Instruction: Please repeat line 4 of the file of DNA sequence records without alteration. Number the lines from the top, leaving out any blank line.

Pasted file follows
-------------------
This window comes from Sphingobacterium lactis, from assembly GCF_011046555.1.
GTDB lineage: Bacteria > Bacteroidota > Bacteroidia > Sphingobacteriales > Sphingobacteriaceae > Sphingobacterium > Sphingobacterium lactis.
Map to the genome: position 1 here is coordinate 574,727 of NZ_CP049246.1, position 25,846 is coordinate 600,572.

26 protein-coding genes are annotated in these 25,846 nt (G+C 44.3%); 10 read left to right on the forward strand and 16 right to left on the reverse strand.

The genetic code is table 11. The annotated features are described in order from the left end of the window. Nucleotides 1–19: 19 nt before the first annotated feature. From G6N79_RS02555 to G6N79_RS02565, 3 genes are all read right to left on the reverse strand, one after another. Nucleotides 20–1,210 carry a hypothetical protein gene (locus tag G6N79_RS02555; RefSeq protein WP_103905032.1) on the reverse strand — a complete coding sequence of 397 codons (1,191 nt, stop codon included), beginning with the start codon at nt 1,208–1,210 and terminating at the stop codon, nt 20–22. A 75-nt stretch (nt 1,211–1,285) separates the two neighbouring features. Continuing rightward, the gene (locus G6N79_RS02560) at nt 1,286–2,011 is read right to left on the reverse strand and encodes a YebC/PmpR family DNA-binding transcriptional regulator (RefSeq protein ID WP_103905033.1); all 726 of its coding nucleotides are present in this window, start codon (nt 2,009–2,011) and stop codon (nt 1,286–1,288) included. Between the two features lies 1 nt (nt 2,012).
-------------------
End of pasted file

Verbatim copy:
26 protein-coding genes are annotated in these 25,846 nt (G+C 44.3%); 10 read left to right on the forward strand and 16 right to left on the reverse strand.